‘Chic’ carpet is the interior design trend born from the dustbin of American culture

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Detail photo of a drab, taupe carpet with two hand prints

This story is part of Image issue 11, “Renovation,” where we explore the architecture of everyday life — and what it would look like to tear it all down. Read the whole issue here.

Eventually, everything tired, clichéd or boring is rediscovered. Old things become new again because they get recontextualized, reimagined or rehabilitated. Trends become clichés, then tastemakers and contrarians go back to whatever it was the current trend is rebelling against. It doesn’t matter if the trend is among the most heinous scourges on the human race, like war, famine, pestilence. But in the case of interior design, what has come back around in L.A. is a trend born from the dustbin of American culture. Chic carpets are in. I just want to know why.

“Statement carpet is having a moment,” according to L.A. interior designer Kerry Vasquez. Vasquez has been in the game for a decade and has seen the death and rebirth of carpet. She says while it’s still a less-than-desirable choice for most, more and more of her clients are asking for carpet. This is not the shaggy dog carpets of a bygone era but what’s called “low pile” carpet that looks more like a short, manicured lawn. In the interior design world, this sort of snugly cut carpet is referred to as “tailored,” a term used to describe the highly considered, uniform way the carpet looks from a distance. The carpets come in solid, earthy shades that act in the same way as a base color in an outfit. A rust-brown carpet can be the first building block in creating a uniform vibe for a space.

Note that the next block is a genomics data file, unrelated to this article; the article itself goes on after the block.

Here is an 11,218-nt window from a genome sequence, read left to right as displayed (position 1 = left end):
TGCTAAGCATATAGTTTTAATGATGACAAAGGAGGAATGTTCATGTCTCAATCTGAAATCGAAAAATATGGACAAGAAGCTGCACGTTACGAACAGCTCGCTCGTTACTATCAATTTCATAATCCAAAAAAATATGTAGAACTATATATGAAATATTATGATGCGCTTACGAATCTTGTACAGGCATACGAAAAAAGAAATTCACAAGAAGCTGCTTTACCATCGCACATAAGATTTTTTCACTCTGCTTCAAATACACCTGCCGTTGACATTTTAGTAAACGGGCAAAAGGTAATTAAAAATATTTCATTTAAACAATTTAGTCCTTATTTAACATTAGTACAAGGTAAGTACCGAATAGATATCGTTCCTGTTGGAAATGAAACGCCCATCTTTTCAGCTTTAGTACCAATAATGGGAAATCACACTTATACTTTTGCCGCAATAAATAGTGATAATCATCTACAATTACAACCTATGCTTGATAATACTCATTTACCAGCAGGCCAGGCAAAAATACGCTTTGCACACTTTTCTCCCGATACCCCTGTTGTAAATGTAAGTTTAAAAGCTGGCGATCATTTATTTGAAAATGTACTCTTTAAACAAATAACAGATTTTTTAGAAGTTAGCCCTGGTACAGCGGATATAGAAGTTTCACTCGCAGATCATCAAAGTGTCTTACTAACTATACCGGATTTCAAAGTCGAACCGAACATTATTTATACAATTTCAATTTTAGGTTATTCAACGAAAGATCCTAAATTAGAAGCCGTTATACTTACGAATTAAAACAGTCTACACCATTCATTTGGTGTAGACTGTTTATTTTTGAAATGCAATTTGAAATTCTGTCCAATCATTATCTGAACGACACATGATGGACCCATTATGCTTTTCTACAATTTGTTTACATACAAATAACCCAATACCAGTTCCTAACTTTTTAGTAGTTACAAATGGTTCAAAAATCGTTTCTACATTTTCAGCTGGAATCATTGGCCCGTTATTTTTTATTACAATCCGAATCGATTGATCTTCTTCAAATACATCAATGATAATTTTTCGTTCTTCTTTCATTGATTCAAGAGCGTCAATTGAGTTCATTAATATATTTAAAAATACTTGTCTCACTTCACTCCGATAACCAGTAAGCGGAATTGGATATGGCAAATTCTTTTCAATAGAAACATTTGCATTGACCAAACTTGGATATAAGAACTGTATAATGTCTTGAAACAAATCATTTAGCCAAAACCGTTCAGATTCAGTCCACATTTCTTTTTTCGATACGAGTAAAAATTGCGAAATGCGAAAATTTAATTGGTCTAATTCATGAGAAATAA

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Photo essay on carpets for Image magazine, issue 11 - Renovation
Photo essay on carpets for Image magazine, issue 11 - Renovation

The “chic carpet” trend is easiest to understand with a trip to Casa Perfect, a combination art gallery/concept house that’s currently located inside a ’70s-era Beverly Hills mansion. The 5,000-square-foot home has carpet everywhere. It feels both retro and modern all at once. It’s a peculiar contradiction, the idea that something can be both old and new simultaneously. Especially in Los Angeles, a city known for its incessant need to stay ahead of the curve.

That curve, though, is really a circle. Or a straight line, if you’re on the Westside. So much of West L.A. is flat, tidy and indicative of the midcentury belief that urban utopia (which often was imagined as racially homogeneous and inhospitable to people of color) could be created through unchecked development, single-family homes and plenty of parking. All the creature comforts of the unnatural world. Carpet softened that hard, industrial and utilitarian conformity. Carpet adds texture to a home that is palpable. There’s a warmth and an organicness to it, even when it’s as synthetic as anything else in the home.

If you grew up in a certain sweet spot during the 20th century, and especially if you lived in California, you probably were around a lot of carpet. I remember the dark, muddy-brown shag that covered most of my childhood home. I don’t think we ever got that stuff clean. You could vacuum it, shampoo it, run a comb through it or get on your hands and knees and scrub it with a sponge inch by inch, and it would never look anything but ragged.